More Like Congenital Hot Disease

“The most chronic heart disease is caused by having greediness in your heart. Go for check ups regularly and learn how to swallow those lumpy pills of generousity. Be kind and be healthy.” ? Israelmore Ayivor

One winter night in my mid-20s I sat alone at my neighborhood dive bar. As I sipped bourbon and snacked on popcorn smothered in fake butter and hot sauce, a slurring fella slithered his way onto the bar stool next to me. He hissed hello.

A short while later he explained that he was born with congenital heart disease and had survived three heart surgeries. Then he asked me if I wanted to get busy with him since he was practically immortal.

Anyway, I think I caused him an arrhythmia when I told him that I was also born with congenital heart disease and had also survived three heart surgeries. I did not even miss a beat before adding that I wouldn’t get busy with someone who couldn’t be bothered to buy me a drink first.

I often lament the fact that this guy was such a snake. Almost 23 years have passed since doctors first operated on my six year old heart and I have never stopped wanting a heart-diseased friend. In my late 20’s, when a fourth surgery to implant a pacemaker became necessary, I felt more alone than I have in all my days.

I sometimes still do.

Sixteen months have passed since the implantation of my pacemaker, Sir Remington Watt. After the surgery, I sneered at the addition of a new scar to my chest. I felt intolerant to the foreign object in my body, to the smooth metal edges that protruded under my skin. I worried about dislodging the Leeds, about the battery failing while I slept.

I sometimes still do.

Yet perhaps my greatest struggle as a survivor of congenital heart disease is with how to cultivate a favorable self-image for a body that was not meant to live this long, with a heart that now depends on a machine to sustain its beat. The psychological effects of this disease are far more impactful than any of its physical symptoms, and I once needed a rest break on a flight of only 6 stairs.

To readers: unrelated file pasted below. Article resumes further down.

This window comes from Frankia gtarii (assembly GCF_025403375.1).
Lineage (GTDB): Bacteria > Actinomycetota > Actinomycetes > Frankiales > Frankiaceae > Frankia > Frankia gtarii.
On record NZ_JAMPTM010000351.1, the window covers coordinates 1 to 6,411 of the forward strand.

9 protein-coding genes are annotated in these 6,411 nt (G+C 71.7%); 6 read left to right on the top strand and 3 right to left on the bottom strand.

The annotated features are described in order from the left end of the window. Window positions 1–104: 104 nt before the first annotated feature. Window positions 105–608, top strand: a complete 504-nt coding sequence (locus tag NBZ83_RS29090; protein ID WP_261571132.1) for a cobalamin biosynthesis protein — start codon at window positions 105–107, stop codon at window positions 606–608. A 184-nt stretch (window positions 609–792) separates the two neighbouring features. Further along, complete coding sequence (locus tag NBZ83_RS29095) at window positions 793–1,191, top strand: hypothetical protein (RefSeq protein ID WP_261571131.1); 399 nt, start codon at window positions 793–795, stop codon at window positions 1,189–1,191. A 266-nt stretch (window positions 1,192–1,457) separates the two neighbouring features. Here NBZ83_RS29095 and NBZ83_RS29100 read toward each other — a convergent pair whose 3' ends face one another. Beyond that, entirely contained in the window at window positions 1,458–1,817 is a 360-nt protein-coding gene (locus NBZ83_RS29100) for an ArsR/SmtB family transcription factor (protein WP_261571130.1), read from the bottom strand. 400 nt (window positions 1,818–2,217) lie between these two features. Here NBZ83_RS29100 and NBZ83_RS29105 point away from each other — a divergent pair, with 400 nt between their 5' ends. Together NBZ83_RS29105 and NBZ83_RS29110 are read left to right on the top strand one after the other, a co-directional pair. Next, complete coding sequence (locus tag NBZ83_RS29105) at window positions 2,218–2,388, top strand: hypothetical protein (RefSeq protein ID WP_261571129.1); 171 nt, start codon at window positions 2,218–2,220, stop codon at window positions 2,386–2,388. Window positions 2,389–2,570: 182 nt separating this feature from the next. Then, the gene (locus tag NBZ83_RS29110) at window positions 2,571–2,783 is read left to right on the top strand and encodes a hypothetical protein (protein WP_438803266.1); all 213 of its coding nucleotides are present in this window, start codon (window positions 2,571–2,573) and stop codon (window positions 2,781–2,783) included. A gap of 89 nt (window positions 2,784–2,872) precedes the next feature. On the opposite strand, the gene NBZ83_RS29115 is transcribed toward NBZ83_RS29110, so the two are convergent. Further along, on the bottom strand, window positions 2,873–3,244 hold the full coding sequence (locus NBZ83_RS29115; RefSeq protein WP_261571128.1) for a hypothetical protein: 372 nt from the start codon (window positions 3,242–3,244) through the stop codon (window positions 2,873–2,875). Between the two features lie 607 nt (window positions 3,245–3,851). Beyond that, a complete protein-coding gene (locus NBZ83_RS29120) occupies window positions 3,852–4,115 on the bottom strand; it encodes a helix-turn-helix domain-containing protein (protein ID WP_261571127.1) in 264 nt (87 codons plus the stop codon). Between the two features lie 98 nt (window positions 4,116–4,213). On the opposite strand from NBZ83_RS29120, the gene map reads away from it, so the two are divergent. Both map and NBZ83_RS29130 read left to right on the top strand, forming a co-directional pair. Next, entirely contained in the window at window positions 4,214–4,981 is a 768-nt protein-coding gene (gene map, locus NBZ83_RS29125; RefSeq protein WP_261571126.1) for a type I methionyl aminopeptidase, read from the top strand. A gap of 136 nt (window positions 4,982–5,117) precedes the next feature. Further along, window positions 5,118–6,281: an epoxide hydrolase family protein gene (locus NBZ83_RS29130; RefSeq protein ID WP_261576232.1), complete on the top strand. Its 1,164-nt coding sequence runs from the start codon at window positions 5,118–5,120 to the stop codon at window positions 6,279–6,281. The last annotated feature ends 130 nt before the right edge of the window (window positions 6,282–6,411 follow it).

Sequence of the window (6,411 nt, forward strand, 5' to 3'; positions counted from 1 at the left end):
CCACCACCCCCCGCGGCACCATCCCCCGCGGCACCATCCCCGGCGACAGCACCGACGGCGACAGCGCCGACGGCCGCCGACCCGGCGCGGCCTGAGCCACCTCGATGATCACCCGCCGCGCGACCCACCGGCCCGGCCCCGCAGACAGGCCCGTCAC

And so I seek moments of gratitude in each day. I work to relinquish control, to release prediction, expectation and guilt. I do not know why I am still here, but then again I do not know why any of us are here at all.

I used to tell myself a story. The story started with a baby girl who was born sick. It ended with a discouraged and depressed young adult lady who told herself she would never feel good or able-bodied, that she would always be scarred and damaged.

I have started to tell myself a new story. I now tell myself that my congenital heart disease is more like congenital hot disease because my scars are so sexy. I tell myself that I am really fucking lucky to be alive. I tell myself that I am not alone. I recognize that at the core of my heart-related experiences rests suffering, pain, fear, anxiety, vulnerability, guilt, shame and loneliness. And that, well that is just the human condition.

If nothing else, at least I have a great pick-up line for those chilly winter nights.